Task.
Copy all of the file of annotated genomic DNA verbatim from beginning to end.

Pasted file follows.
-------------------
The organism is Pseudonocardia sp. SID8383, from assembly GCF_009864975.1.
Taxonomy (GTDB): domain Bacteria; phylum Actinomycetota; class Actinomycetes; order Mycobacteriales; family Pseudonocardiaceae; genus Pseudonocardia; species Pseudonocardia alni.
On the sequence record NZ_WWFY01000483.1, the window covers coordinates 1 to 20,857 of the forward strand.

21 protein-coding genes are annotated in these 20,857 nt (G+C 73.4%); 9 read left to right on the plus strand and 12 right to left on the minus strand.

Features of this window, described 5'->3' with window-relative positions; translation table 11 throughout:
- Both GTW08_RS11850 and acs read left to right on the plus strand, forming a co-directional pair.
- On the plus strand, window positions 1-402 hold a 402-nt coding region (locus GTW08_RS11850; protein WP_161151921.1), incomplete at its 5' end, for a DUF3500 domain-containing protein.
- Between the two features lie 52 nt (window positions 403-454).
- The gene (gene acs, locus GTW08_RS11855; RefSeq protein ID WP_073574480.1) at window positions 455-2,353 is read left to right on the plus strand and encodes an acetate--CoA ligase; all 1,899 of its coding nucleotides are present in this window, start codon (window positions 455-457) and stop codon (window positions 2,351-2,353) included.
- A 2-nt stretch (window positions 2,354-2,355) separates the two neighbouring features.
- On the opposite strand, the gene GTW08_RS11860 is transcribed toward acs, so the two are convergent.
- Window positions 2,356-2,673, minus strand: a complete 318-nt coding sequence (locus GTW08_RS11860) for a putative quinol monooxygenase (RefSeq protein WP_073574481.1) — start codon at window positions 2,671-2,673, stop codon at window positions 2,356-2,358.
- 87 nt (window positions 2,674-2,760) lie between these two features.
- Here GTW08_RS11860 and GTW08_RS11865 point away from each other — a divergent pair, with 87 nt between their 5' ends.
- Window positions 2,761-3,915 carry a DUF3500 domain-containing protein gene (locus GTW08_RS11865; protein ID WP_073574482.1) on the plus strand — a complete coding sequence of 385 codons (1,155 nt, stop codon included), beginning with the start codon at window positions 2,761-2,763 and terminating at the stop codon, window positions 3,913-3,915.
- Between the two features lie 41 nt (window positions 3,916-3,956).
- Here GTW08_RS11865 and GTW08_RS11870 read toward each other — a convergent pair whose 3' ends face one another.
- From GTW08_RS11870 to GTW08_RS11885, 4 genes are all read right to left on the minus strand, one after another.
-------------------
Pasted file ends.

The organism is Pseudonocardia sp. SID8383, from assembly GCF_009864975.1.
Taxonomy (GTDB): domain Bacteria; phylum Actinomycetota; class Actinomycetes; order Mycobacteriales; family Pseudonocardiaceae; genus Pseudonocardia; species Pseudonocardia alni.
On the sequence record NZ_WWFY01000483.1, the window covers coordinates 1 to 20,857 of the forward strand.

21 protein-coding genes are annotated in these 20,857 nt (G+C 73.4%); 9 read left to right on the plus strand and 12 right to left on the minus strand.

Features of this window, described 5'->3' with window-relative positions; translation table 11 throughout:
- Both GTW08_RS11850 and acs read left to right on the plus strand, forming a co-directional pair.
- On the plus strand, window positions 1-402 hold a 402-nt coding region (locus GTW08_RS11850; protein WP_161151921.1), incomplete at its 5' end, for a DUF3500 domain-containing protein.
- Between the two features lie 52 nt (window positions 403-454).
- The gene (gene acs, locus GTW08_RS11855; RefSeq protein ID WP_073574480.1) at window positions 455-2,353 is read left to right on the plus strand and encodes an acetate--CoA ligase; all 1,899 of its coding nucleotides are present in this window, start codon (window positions 455-457) and stop codon (window positions 2,351-2,353) included.
- A 2-nt stretch (window positions 2,354-2,355) separates the two neighbouring features.
- On the opposite strand, the gene GTW08_RS11860 is transcribed toward acs, so the two are convergent.
- Window positions 2,356-2,673, minus strand: a complete 318-nt coding sequence (locus GTW08_RS11860) for a putative quinol monooxygenase (RefSeq protein WP_073574481.1) — start codon at window positions 2,671-2,673, stop codon at window positions 2,356-2,358.
- 87 nt (window positions 2,674-2,760) lie between these two features.
- Here GTW08_RS11860 and GTW08_RS11865 point away from each other — a divergent pair, with 87 nt between their 5' ends.
- Window positions 2,761-3,915 carry a DUF3500 domain-containing protein gene (locus GTW08_RS11865; protein ID WP_073574482.1) on the plus strand — a complete coding sequence of 385 codons (1,155 nt, stop codon included), beginning with the start codon at window positions 2,761-2,763 and terminating at the stop codon, window positions 3,913-3,915.
- Between the two features lie 41 nt (window positions 3,916-3,956).
- Here GTW08_RS11865 and GTW08_RS11870 read toward each other — a convergent pair whose 3' ends face one another.
- From GTW08_RS11870 to GTW08_RS11885, 4 genes are all read right to left on the minus strand, one after another.